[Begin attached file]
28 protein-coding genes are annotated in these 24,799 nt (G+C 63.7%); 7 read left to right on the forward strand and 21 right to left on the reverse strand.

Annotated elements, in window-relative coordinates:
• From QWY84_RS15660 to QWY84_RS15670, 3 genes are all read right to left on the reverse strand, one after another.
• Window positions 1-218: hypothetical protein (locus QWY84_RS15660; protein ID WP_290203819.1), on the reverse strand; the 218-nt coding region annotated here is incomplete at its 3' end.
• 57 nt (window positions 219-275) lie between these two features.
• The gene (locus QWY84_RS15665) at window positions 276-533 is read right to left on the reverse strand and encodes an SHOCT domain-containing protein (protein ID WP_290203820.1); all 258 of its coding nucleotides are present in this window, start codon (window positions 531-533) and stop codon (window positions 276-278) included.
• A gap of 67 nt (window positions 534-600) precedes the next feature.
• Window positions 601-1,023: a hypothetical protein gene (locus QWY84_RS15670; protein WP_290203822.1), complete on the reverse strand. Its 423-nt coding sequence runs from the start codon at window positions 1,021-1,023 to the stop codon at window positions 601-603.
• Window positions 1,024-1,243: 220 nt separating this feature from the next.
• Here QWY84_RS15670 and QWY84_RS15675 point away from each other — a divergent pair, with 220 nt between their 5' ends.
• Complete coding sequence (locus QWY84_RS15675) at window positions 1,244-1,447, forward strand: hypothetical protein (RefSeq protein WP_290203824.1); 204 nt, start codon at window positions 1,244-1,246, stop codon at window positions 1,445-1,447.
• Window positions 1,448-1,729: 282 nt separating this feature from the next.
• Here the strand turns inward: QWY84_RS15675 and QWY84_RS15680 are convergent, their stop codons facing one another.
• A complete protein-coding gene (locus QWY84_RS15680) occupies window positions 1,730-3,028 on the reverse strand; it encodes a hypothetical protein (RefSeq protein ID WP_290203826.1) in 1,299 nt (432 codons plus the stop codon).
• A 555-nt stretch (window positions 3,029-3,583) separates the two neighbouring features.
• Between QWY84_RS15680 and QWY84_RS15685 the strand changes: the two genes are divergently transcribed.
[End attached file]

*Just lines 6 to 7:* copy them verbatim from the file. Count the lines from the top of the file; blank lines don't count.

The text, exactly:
• The gene (locus QWY84_RS15665) at window positions 276-533 is read right to left on the reverse strand and encodes an SHOCT domain-containing protein (protein ID WP_290203820.1); all 258 of its coding nucleotides are present in this window, start codon (window positions 531-533) and stop codon (window positions 276-278) included.
• A gap of 67 nt (window positions 534-600) precedes the next feature.